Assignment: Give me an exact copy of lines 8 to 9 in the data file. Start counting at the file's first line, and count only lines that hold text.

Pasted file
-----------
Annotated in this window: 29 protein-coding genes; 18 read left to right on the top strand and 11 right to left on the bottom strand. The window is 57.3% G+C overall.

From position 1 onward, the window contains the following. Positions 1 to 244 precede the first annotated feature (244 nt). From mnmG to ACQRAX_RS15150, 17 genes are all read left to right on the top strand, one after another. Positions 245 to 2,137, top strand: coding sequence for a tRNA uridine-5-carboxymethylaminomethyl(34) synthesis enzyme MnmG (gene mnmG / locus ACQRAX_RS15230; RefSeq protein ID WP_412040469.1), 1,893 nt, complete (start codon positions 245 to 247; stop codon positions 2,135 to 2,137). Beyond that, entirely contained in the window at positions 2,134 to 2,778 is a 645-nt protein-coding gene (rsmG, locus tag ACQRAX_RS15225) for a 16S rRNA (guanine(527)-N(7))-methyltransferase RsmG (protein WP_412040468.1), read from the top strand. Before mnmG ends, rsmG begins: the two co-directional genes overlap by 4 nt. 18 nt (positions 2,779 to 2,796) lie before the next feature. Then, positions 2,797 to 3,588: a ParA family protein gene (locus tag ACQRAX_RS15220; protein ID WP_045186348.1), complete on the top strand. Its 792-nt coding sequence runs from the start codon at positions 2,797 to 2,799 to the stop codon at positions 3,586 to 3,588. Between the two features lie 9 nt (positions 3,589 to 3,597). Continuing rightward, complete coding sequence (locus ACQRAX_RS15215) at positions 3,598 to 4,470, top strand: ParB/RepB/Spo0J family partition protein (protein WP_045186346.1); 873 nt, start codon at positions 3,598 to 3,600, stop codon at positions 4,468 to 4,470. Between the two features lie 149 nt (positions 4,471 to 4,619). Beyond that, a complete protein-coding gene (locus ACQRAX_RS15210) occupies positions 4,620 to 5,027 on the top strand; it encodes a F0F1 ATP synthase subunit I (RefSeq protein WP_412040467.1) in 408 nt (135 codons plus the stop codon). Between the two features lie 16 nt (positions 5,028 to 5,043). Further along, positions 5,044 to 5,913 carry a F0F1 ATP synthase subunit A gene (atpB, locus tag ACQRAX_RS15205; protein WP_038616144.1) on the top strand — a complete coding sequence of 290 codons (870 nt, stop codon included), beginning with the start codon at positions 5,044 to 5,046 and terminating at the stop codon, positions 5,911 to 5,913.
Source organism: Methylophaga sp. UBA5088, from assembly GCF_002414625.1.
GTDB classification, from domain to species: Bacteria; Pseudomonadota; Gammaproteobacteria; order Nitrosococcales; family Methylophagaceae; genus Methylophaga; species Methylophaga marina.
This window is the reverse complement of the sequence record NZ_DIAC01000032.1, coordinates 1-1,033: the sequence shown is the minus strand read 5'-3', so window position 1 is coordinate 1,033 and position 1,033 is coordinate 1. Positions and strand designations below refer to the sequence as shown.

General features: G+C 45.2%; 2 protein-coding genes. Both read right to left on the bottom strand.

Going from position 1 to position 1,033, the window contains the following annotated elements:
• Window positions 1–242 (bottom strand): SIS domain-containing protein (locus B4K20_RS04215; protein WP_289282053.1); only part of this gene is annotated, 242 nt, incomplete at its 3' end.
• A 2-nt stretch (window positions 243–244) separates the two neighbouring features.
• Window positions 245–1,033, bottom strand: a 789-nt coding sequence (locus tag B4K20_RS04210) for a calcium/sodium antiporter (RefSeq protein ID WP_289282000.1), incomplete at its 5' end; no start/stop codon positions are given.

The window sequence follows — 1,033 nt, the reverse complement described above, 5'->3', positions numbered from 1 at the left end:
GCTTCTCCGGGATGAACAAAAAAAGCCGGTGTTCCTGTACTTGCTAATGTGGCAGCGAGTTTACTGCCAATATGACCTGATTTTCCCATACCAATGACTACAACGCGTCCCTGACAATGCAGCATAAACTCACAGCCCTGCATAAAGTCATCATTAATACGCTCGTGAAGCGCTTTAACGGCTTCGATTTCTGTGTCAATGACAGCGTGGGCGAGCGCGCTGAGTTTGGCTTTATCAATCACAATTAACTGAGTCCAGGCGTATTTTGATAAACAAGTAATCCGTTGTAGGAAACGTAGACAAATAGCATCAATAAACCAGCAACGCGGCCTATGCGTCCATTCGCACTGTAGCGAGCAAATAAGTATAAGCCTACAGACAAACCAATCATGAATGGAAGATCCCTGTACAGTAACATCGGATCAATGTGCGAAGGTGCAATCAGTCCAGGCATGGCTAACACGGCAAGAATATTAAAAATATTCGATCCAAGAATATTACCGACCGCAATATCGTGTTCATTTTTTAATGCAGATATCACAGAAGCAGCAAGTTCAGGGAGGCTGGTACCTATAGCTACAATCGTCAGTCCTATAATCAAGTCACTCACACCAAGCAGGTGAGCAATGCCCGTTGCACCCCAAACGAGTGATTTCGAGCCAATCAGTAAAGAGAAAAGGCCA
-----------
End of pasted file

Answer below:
• Window positions 1–242 (bottom strand): SIS domain-containing protein (locus B4K20_RS04215; protein WP_289282053.1); only part of this gene is annotated, 242 nt, incomplete at its 3' end.
• A 2-nt stretch (window positions 243–244) separates the two neighbouring features.